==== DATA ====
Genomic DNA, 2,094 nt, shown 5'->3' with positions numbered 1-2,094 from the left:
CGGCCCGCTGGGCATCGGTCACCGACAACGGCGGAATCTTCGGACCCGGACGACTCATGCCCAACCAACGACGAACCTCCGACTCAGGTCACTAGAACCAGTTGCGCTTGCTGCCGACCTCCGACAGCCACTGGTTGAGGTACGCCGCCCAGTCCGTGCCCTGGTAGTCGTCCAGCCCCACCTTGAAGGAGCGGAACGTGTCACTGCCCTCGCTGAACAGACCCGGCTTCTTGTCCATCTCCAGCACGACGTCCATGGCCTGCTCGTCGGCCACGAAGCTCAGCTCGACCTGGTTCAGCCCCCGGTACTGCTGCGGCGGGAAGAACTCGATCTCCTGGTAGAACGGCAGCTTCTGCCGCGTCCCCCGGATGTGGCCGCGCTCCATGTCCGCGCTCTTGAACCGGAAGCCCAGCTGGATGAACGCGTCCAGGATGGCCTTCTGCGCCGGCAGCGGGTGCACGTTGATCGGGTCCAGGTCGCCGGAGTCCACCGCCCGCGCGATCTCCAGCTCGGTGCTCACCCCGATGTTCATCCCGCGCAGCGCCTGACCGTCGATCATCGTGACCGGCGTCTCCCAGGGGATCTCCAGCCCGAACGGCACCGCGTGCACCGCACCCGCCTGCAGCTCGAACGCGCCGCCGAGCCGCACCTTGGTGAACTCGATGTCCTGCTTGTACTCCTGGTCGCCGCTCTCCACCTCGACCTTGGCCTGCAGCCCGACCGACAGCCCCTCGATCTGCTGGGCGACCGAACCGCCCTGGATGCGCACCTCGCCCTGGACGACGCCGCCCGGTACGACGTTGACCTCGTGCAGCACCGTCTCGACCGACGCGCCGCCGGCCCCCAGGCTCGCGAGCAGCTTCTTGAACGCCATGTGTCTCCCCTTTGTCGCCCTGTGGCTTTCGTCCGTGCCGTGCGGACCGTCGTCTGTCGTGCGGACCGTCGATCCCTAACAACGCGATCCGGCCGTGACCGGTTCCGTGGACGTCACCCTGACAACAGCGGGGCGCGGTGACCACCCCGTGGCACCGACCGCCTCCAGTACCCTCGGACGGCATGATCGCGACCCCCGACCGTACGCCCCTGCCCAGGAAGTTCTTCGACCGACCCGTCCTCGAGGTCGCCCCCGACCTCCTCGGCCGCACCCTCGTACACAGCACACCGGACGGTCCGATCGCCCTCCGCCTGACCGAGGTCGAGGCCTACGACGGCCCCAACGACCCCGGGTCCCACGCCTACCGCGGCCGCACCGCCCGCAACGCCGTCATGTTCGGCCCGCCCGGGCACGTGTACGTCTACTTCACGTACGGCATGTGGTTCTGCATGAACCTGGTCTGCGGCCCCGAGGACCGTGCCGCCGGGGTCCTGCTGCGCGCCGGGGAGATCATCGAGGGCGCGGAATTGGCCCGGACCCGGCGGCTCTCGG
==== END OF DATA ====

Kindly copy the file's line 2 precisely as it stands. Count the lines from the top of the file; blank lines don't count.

CGGCCCGCTGGGCATCGGTCACCGACAACGGCGGAATCTTCGGACCCGGACGACTCATGCCCAACCAACGACGAACCTCCGACTCAGGTCACTAGAACCAGTTGCGCTTGCTGCCGACCTCCGACAGCCACTGGTTGAGGTACGCCGCCCAGTCCGTGCCCTGGTAGTCGTCCAGCCCCACCTTGAAGGAGCGGAACGTGTCACTGCCCTCGCTGAACAGACCCGGCTTCTTGTCCATCTCCAGCACGACGTCCATGGCCTGCTCGTCGGCCACGAAGCTCAGCTCGACCTGGTTCAGCCCCCGGTACTGCTGCGGCGGGAAGAACTCGATCTCCTGGTAGAACGGCAGCTTCTGCCGCGTCCCCCGGATGTGGCCGCGCTCCATGTCCGCGCTCTTGAACCGGAAGCCCAGCTGGATGAACGCGTCCAGGATGGCCTTCTGCGCCGGCAGCGGGTGCACGTTGATCGGGTCCAGGTCGCCGGAGTCCACCGCCCGCGCGATCTCCAGCTCGGTGCTCACCCCGATGTTCATCCCGCGCAGCGCCTGACCGTCGATCATCGTGACCGGCGTCTCCCAGGGGATCTCCAGCCCGAACGGCACCGCGTGCACCGCACCCGCCTGCAGCTCGAACGCGCCGCCGAGCCGCACCTTGGTGAACTCGATGTCCTGCTTGTACTCCTGGTCGCCGCTCTCCACCTCGACCTTGGCCTGCAGCCCGACCGACAGCCCCTCGATCTGCTGGGCGACCGAACCGCCCTGGATGCGCACCTCGCCCTGGACGACGCCGCCCGGTACGACGTTGACCTCGTGCAGCACCGTCTCGACCGACGCGCCGCCGGCCCCCAGGCTCGCGAGCAGCTTCTTGAACGCCATGTGTCTCCCCTTTGTCGCCCTGTGGCTTTCGTCCGTGCCGTGCGGACCGTCGTCTGTCGTGCGGACCGTCGATCCCTAACAACGCGATCCGGCCGTGACCGGTTCCGTGGACGTCACCCTGACAACAGCGGGGCGCGGTGACCACCCCGTGGCACCGACCGCCTCCAGTACCCTCGGACGGCATGATCGCGACCCCCGACCGTACGCCCCTGCCCAGGAAGTTCTTCGACCGACCCGTCCTCGAGGTCGCCCCCGACCTCCTCGGCCGCACCCTCGTACACAGCACACCGGACGGTCCGATCGCCCTCCGCCTGACCGAGGTCGAGGCCTACGACGGCCCCAACGACCCCGGGTCCCACGCCTACCGCGGCCGCACCGCCCGCAACGCCGTCATGTTCGGCCCGCCCGGGCACGTGTACGTCTACTTCACGTACGGCATGTGGTTCTGCATGAACCTGGTCTGCGGCCCCGAGGACCGTGCCGCCGGGGTCCTGCTGCGCGCCGGGGAGATCATCGAGGGCGCGGAATTGGCCCGGACCCGGCGGCTCTCGG